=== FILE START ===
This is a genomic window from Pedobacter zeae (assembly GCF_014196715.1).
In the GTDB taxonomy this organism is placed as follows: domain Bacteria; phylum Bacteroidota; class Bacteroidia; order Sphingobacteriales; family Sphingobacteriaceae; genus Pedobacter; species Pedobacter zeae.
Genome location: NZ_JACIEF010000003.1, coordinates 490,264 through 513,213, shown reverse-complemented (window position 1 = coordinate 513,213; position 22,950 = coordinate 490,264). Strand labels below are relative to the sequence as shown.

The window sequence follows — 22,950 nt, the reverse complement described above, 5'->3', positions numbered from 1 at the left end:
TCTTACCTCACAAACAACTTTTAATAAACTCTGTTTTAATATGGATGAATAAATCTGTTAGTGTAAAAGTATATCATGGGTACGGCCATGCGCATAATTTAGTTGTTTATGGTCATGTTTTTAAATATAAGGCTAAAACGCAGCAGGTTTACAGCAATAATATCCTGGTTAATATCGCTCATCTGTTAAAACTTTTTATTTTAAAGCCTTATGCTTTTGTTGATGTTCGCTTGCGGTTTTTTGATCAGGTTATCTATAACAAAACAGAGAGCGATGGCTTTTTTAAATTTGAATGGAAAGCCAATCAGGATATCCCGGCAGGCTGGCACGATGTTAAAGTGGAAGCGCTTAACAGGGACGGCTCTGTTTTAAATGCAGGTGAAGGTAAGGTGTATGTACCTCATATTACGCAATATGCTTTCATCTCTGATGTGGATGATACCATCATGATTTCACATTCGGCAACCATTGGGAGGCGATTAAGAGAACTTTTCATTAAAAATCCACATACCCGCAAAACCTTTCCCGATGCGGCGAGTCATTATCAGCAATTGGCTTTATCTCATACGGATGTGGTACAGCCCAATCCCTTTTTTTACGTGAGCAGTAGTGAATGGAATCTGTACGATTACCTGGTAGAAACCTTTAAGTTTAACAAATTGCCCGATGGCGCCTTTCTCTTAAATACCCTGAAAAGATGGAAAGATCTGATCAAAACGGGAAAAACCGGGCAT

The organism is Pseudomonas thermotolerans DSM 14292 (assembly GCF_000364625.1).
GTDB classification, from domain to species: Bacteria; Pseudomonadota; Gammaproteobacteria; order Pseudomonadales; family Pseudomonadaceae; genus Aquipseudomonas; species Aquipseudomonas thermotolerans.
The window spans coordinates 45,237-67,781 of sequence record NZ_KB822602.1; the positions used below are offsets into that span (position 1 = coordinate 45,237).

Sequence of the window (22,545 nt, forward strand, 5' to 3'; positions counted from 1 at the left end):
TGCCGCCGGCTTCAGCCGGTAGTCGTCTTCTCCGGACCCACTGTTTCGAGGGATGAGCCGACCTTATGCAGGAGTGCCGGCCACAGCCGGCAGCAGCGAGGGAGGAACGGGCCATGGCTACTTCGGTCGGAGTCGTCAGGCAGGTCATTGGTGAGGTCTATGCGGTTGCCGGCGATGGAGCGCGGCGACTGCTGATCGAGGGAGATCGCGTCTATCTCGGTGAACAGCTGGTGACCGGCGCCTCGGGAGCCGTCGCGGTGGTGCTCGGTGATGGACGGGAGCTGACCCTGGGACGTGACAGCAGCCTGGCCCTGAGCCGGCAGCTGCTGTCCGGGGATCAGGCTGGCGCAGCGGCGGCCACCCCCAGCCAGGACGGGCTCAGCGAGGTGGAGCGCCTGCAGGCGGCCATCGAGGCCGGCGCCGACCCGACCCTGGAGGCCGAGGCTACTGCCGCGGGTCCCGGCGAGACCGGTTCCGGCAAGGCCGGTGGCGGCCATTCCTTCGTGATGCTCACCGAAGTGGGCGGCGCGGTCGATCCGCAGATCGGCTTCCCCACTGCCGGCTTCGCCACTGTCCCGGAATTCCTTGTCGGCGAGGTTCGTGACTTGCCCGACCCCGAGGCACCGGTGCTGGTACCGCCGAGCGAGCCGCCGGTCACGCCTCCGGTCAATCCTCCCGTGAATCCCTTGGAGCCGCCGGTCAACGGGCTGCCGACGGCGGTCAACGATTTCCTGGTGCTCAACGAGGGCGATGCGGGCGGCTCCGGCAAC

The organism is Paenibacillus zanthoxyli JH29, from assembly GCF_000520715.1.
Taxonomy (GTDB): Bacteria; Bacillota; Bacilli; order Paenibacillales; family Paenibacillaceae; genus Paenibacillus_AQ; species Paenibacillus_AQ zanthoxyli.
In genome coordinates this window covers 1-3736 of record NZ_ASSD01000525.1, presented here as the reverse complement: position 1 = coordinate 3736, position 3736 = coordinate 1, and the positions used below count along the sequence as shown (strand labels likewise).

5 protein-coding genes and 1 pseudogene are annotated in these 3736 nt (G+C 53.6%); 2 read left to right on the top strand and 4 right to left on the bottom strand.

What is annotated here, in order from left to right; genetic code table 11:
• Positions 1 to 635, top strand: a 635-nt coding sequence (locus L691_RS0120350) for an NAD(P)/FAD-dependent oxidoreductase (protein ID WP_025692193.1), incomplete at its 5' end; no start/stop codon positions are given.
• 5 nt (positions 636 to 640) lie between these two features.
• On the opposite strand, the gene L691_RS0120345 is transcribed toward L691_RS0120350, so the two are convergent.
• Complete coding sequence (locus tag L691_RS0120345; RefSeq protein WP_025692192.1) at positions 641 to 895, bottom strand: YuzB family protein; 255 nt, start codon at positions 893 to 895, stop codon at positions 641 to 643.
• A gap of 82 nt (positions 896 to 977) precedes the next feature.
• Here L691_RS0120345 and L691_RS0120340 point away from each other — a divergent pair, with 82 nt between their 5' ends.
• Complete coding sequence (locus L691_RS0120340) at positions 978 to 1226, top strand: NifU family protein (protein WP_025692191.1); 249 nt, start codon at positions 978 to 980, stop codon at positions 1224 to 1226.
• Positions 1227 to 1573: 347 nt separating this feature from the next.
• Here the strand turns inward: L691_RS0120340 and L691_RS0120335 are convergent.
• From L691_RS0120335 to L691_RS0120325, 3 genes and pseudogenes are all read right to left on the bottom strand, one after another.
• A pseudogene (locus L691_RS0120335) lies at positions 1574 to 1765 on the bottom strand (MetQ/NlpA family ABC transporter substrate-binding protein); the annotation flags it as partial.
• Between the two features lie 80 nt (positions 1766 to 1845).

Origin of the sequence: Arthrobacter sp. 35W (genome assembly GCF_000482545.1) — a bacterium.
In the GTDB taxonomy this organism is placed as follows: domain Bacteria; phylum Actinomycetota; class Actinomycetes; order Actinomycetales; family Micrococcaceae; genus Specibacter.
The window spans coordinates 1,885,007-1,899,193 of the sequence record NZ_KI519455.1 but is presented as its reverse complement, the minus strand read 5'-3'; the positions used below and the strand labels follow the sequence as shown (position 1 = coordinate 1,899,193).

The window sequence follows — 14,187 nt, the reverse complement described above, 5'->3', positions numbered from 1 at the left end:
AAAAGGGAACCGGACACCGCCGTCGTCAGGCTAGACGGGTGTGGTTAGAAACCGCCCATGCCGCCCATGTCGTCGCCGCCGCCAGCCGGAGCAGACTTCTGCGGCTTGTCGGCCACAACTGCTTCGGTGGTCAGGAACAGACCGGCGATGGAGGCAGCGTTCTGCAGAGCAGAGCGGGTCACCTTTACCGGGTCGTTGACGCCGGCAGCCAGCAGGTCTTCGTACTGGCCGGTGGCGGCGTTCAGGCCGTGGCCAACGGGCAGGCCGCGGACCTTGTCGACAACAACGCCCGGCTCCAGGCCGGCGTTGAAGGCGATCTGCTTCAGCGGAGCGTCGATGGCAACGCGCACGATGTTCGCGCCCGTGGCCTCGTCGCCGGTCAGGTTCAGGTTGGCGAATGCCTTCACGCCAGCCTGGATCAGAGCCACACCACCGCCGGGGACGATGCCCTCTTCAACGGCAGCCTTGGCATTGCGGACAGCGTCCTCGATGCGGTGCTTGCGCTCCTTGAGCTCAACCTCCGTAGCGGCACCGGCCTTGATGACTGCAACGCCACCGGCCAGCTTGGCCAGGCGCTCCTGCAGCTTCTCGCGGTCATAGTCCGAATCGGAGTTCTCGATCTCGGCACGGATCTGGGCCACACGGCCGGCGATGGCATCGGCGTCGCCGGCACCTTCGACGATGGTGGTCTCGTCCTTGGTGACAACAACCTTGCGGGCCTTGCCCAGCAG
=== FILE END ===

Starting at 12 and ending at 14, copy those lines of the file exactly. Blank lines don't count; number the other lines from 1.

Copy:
Taxonomy (GTDB): Bacteria; Bacillota; Bacilli; order Paenibacillales; family Paenibacillaceae; genus Paenibacillus_AQ; species Paenibacillus_AQ zanthoxyli.
In genome coordinates this window covers 1-3736 of record NZ_ASSD01000525.1, presented here as the reverse complement: position 1 = coordinate 3736, position 3736 = coordinate 1, and the positions used below count along the sequence as shown (strand labels likewise).

5 protein-coding genes and 1 pseudogene are annotated in these 3736 nt (G+C 53.6%); 2 read left to right on the top strand and 4 right to left on the bottom strand.